Silver Signature: Medieval Seal Brings a Woman’s Life to Light
Sometimes a small archaeological find can provide really important insights into our past. A metal detectorist found a tiny artifact that belonged to women who lived in the 14th century in Britain. A medieval seal matrix was found and it is helping researchers to understand the life of a woman from a noble family who lived 700 years ago.
The medieval silver seal matrix was found by a metal detectorist in Hambleden, Buckinghamshire, in the south of England in April 2019. Detectorists have uncovered many artifacts in Britain in recent years. The finder brought the discovery to the attention of the local coroner’s office, which is required by law. ‘Buckinghamshire assistant coroner Alison McCormick declared it treasure,’ according to the BBC.
The medieval seal matrix has been declared a treasure. (Oxfordshire County Council)
A Rare Medieval Seal Matrix
The oval object is made out of solid silver. According to archaeologist Anni Byard, a small finds expert with Oxford Archaeology South, the condition of the artifact is “not far-off-perfect.” The item is a seal matrix and it measures 1.2 x 0.8 inches (30.48 x 20.32 millimeters).
A seal matrix is also known simply as a seal and is a device that makes impressions on material such as wax and clay. In the medieval period, they were very common and used to seal letters and official documents. They were specially made so that individuals could authenticate a document or letter.
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Like many medieval seals, the one unearthed by the detectorist was personalized. The seal bears a Latin inscription which reads in English ‘Seal of Margerie Pevrel,’ reports Haryana News. For centuries, the Pevrels had owned the land where the item was found.
The BBC reports that Ms. Byard ‘knew the Pevrel family were ‘significant landowners’ in the Hambleden area between 1248 and 1348 when the seal was made.’ It seems likely that Margerie would have used the silver seal to make an impression on hot wax and this would have been akin to her signature.
The medieval seal of a young woman was found in Buckinghamshire, England. Source: Oxfordshire County Council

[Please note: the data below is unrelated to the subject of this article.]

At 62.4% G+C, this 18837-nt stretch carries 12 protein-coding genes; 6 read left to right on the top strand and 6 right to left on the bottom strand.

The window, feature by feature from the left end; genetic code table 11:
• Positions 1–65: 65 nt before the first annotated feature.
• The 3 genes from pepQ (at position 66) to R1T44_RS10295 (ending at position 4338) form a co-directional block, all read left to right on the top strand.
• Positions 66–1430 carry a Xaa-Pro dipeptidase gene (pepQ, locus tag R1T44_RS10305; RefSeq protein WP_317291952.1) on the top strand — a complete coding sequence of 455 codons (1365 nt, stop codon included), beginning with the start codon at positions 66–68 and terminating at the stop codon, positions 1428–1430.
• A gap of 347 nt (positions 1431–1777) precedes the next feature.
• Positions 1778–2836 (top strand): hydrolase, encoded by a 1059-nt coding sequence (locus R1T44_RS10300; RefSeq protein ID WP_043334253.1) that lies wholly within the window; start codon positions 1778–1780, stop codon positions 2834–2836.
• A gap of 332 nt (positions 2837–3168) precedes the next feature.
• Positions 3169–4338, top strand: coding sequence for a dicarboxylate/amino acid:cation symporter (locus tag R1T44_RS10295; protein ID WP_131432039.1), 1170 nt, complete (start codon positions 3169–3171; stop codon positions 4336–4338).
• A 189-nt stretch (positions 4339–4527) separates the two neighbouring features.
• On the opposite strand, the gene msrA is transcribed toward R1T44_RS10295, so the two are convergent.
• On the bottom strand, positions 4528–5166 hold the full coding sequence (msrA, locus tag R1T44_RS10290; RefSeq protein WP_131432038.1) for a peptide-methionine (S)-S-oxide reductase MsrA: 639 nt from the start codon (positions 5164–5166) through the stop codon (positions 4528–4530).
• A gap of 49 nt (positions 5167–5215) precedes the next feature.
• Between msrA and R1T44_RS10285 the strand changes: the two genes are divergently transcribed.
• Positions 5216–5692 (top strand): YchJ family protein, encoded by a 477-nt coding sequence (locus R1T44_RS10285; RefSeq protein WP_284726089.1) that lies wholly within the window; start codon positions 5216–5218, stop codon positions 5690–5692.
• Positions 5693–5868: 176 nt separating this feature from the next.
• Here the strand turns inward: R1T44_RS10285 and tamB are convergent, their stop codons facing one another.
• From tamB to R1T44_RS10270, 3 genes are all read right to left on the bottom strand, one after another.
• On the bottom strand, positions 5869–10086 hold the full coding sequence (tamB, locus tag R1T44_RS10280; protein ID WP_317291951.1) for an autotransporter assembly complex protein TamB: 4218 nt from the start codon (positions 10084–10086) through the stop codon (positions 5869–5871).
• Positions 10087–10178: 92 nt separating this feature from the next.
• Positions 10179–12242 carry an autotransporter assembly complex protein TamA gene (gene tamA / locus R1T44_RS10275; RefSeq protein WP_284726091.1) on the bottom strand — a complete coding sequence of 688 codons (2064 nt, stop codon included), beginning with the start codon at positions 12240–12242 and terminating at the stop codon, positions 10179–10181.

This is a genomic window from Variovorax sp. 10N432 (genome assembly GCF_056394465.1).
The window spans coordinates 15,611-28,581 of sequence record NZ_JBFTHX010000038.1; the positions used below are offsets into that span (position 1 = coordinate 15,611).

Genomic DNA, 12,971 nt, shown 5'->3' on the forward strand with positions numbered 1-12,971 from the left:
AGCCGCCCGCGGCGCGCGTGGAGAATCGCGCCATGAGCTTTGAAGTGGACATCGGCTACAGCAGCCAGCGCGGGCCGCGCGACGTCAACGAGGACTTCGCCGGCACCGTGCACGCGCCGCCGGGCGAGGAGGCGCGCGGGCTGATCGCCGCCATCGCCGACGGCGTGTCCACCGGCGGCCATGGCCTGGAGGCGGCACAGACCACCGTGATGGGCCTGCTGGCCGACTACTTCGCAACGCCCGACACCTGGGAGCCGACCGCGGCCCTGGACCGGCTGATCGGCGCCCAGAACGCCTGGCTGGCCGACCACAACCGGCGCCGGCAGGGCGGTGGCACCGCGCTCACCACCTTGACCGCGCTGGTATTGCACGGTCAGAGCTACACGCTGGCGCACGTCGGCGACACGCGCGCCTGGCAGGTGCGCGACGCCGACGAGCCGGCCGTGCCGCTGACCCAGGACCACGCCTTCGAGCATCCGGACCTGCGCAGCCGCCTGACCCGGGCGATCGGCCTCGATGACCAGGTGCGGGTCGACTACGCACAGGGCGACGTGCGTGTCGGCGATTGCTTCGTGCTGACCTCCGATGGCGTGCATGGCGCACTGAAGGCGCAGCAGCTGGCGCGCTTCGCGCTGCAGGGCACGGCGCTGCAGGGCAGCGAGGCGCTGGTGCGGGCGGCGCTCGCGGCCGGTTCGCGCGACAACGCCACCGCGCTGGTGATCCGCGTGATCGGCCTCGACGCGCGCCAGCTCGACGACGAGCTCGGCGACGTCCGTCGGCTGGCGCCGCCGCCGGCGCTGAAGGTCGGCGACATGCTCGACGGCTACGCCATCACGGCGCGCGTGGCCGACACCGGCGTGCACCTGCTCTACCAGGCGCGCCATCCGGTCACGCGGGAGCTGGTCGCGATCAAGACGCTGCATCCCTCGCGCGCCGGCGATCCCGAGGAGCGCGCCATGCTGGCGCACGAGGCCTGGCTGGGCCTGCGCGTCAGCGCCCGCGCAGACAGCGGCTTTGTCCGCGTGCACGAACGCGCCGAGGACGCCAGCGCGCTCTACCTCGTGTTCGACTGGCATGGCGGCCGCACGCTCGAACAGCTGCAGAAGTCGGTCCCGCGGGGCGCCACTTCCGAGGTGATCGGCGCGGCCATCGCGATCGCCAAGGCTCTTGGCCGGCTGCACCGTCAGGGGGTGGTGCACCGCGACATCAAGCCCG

Identifying the Owner
Ms. Byard then began to research primary sources to find out more about Margerie. She found that the medieval seal could have belonged either to a grandmother or her granddaughter. They were both called Margaret, but in the Middle Ages, spellings were not fixed. So, either one of them could have been the one that owned the seal. However, News BHT reports that ‘Miss Byard believes the youthful woman was its proprietor.’
The younger Margerie was born in approximately 1321. This was during the reign of Edward II, who was often seen as a weak king which led to conflicts between him and the English barons. Official documents show that Margerie lived at Yewden Manor, Oxfordshire, now part of Henley Business School, not far from where the detectorist unearthed the silver artifact.
Margerie lived at Yewden Manor estate, now part of the Henley Business School. (Herry Lawford/CC BY 2.0)
Women in the Middle Ages
This silver seal offers an insight into a woman who lived in the 14th century. Ms. Byard is quoted by the BBC as saying that “Although personal seal matrices are not uncommon finds, one in silver of an identifiable individual, and, indeed, an identifiable context for the loss, is a very unusual occurrence.” It is not known how she possibly lost it, and Ms. Byard stated to the BBC that “It would have been an expensive item and was hardly used, so how did she react?”
The medieval seal shows that elite women authenticated documents and had private correspondences in the 14th century. This shows that they were not completely dominated by their male relatives at the time.
Since the coroner declared the medieval seal as a treasure, museums in Britain can purchase it at a set price. News BHT reports that ‘The River and Rowing Museum at Henley-on-Thames have expressed an interest in buying it.’ The metal detectorist who unearthed the tiny treasure may receive some financial reward for his find.
By Ed Whelan